Opera Australia and Barking Gecko Theatre Company bring a wondrous new, fusion opera to this year’s Melbourne Festival. Based on the iconic illustrated children’s book by John Marsden and Shaun Tan an eclectic audience are treated to a visual spectacle that beautifully emulates Tan’s detailed style and witness a very close to home, heart wrenching analogous exposé of colonization. As a children’s book, The Rabbits cleverly and gently introduces children to the concept of colonization and Australian history. Marsden’s simple language broaches this issue with respect and reveals a history of pain and suffering that most children wouldn’t be able to conceptualize through a realistic portrayal. In a somewhat similar way, Opera Australia with the compositions of Kate Miller-Heidke have blended musical theatre, children’s theatre and operatic form to allow children who often can’t sit through a three hour opera to be introduced to, and appreciate such a beloved and traditional form of expression.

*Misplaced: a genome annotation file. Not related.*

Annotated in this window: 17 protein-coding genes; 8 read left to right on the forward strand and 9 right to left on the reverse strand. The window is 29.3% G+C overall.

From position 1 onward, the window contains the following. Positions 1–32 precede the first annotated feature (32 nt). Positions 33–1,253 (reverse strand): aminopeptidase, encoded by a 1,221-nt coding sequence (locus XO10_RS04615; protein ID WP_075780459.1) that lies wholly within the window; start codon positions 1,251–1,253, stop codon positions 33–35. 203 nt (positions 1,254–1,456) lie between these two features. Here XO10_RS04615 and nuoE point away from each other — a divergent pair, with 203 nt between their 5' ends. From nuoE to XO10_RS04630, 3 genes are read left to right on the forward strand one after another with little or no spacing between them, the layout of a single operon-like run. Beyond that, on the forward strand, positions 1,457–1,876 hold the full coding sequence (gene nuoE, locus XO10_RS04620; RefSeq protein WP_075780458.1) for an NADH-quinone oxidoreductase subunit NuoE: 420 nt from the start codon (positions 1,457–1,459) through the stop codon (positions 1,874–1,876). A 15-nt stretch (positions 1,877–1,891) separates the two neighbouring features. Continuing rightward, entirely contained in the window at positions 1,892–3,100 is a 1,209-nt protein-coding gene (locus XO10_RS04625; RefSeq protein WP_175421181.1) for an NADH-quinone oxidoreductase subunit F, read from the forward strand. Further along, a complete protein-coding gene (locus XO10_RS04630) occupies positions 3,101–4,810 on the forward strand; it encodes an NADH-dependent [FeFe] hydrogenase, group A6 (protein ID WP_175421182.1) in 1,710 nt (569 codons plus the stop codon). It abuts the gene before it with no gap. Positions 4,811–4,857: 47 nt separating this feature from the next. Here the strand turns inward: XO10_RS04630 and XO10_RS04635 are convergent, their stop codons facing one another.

The overall design is sublime, from set, to lighting, to costumes; it’s hard to envisage it in any other way. With Gabriela Tylesova designing both set and costumes this production feels very rounded and polished. The marsupials’ body suits and headpieces allow the actors to move in an animal like way, whilst maintaining very human features. It was an effective establishment of the underlying metaphor as you are never really able to disassociate the horrible trauma the marsupials had to endure from the historical background, which brings about and overarching sense of shame. At times some rabbits looked uncomfortable moving and reaching around their huge mouths, however this was hardly an issue as it contrasted the free movement of the marsupials. Perhaps I’m reading too much into it, but I like to think the rigidity and cumbersomeness of their costumes juxtaposed the marsupials free movement around the space, and symbolized the indigenous understanding of the land and a freedom that comes from a relationship with the earth. Trent Suidgeest’s lighting design works in harmony with Tylesova’s vision. Cleverly lighting faces from within the mouths of the rabbits demonstrates the attention to detail that has gone into this production. A beautiful opening lighting state brings life to the rippling fabric and intrigues the viewer immediately. The sound design and band brought together the visual elements with rich expressive orchestrations. You can tell that a lot of love, energy and hard work has been spent on refining this piece to its current form.